The clip shows a jockey, Domm, riding a horse, Sally Gardner. The clip is not filmed but instead consists of 24 individual photographs shot in rapid succession, making a moving picture when using a zoopraxiscope.
On a warm and sunny summer's day, a mother and father take their young daughter Dollie on a riverside outing. A gypsy basket peddler happens along, and is angered when the mother refuses to... See full summary »
Arthur V. Johnson,
As the camera looks down an open road, a horse and carriage approaches, and passes by to one side of the field of view. Soon afterwards, an automobile comes up the road, straight towards ... See full summary »
The titles tell us this film is based on an incident in the Boxer Rebellion. A man tries to defend a woman and a large house against Chinese attackers. They attack with swords, guns, and ... See full summary »
Based on Shakespeare's play, Act V, Scene vii: King John is in torment, and his supporters fear that his end is near. As he writhes in agony, he is attended by Prince Henry, the Earl of Pembroke, and Robert Bigot. Prince Henry tries repeatedly to comfort his delirious father, but to no avail - John's pain is too great. Written by
From around September 1900 to possibly 1902, The British Mutoscope & Biograph Company (the Biograph) promoted a tour of a selection of its films throughout England (and possibly Scotland, Wales and Ireland as well), showing at most of the major cities and many of the leading towns. The films chosen were a mix of the Biograph's recent and popular films, updated as the tour progressed, including several of Queen Victoria's funeral, reports of the Boer war in South Africa, famous people such as Pope Leo XIII, sporting events, views of and from ships and trains, and other familiar subjects of the cinema of the time, almost all shown in very short forms of one to two minutes duration each on a 26ft (7.92m) by 22ft (6.70m) screen. Attempts were also made to include Biograph films of the locality in each place in which the package was being screened.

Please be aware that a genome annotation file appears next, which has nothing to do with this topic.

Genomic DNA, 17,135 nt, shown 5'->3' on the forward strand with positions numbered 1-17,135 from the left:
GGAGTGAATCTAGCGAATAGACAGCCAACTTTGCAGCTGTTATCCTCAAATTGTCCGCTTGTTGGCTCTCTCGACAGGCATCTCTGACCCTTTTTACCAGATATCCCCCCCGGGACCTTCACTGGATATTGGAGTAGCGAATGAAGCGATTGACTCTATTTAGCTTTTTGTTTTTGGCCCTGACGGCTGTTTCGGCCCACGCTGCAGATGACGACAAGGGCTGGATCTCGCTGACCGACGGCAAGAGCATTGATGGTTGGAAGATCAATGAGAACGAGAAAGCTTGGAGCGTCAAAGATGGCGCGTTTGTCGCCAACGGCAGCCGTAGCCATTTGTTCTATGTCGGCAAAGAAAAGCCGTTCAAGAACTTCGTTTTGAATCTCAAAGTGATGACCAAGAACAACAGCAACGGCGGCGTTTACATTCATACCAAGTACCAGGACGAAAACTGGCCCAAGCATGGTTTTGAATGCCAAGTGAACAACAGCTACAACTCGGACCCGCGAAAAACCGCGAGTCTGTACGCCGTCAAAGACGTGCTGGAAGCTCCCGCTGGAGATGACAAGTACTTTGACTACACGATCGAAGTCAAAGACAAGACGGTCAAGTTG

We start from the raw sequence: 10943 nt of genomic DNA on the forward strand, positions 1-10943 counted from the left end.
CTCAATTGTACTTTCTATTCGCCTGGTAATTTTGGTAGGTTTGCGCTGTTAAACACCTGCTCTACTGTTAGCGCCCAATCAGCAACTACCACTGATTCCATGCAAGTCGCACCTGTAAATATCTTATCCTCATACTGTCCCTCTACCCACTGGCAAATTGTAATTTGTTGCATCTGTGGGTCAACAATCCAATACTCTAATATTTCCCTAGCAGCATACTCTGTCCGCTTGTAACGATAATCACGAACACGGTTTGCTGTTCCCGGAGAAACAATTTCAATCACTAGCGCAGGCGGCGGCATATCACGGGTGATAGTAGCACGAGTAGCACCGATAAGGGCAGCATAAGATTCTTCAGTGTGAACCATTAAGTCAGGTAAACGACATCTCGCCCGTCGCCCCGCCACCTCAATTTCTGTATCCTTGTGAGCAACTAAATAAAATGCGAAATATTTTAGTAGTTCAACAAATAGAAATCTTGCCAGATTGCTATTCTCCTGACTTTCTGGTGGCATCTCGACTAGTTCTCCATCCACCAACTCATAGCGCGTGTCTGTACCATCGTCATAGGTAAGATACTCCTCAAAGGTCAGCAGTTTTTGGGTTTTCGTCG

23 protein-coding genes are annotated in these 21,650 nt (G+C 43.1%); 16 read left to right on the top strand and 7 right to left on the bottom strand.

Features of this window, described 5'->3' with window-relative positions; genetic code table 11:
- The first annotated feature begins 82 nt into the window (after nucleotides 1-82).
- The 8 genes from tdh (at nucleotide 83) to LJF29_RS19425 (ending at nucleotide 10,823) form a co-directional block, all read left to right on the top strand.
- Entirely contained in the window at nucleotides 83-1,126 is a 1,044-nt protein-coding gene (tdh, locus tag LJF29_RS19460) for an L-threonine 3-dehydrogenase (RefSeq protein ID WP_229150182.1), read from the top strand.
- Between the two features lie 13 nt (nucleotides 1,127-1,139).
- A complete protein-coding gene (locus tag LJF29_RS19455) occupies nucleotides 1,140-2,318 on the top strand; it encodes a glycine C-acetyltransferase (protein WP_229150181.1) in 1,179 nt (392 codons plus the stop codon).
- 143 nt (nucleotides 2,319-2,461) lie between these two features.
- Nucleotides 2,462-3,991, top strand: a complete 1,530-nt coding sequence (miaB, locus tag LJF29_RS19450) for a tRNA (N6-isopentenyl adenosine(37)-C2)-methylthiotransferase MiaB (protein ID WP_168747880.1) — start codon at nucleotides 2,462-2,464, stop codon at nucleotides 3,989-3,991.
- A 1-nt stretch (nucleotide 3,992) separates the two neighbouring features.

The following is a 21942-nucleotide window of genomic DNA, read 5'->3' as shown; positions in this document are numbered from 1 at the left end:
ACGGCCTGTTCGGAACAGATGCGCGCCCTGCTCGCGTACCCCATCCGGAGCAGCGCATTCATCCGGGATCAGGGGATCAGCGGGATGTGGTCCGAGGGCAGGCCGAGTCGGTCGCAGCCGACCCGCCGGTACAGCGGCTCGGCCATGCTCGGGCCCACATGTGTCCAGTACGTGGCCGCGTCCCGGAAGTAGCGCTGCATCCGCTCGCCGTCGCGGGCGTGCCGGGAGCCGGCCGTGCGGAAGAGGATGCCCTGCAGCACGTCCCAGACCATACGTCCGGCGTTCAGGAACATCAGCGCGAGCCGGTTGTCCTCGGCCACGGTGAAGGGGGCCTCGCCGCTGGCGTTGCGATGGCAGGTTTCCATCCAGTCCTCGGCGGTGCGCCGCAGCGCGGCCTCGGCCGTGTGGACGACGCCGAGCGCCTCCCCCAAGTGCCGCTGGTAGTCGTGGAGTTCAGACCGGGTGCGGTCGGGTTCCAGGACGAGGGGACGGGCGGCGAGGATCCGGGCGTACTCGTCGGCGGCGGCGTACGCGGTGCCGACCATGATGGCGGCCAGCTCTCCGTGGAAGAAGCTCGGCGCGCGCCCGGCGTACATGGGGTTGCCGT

It appears from press reports that the full, four scene, version of "King John' (as four separate films shown in sequence together) was included on the tour, although how extensively is not known and may now be impossible to know. It is also not known, with a similar unlikelihood of ever knowing, whether the four prints of "King John" were newly struck for the tour from the original negatives. See more »
While not especially detailed or action-packed, this short movie is quite an interesting piece of cinema history. It affords a look at the renowned stage actor Sir Herbert Beerbohm Tree, in what must have been his first screen role, and it is also one of the very earliest screen adaptations of classic literature. In itself, it is not bad at all for material that is not particularly well-suited for a silent movie.
The footage comes from the last scene of Shakespeare's "King John", and depicts the king (Sir Herbert) in agony, both mental and physical. It's the kind of scene that offers a stage actor some fine opportunities for dramatics and the like, but it's something of a curious choice for early movie footage, compared with some of Shakespeare's other, more action packed works. Yet at that, it does not work badly.
While Sir Herbert's style is clearly based on the stage, he nevertheless convincingly portrays King John's torment, and if you read some of John's lines while watching the footage, it fits together. Prince Henry's vain efforts to comfort his father also come across believably. The setting and background likewise are stage-like, and yet they work in adding a little detail and atmosphere.
All in all, this is worth seeing for a number of reasons.
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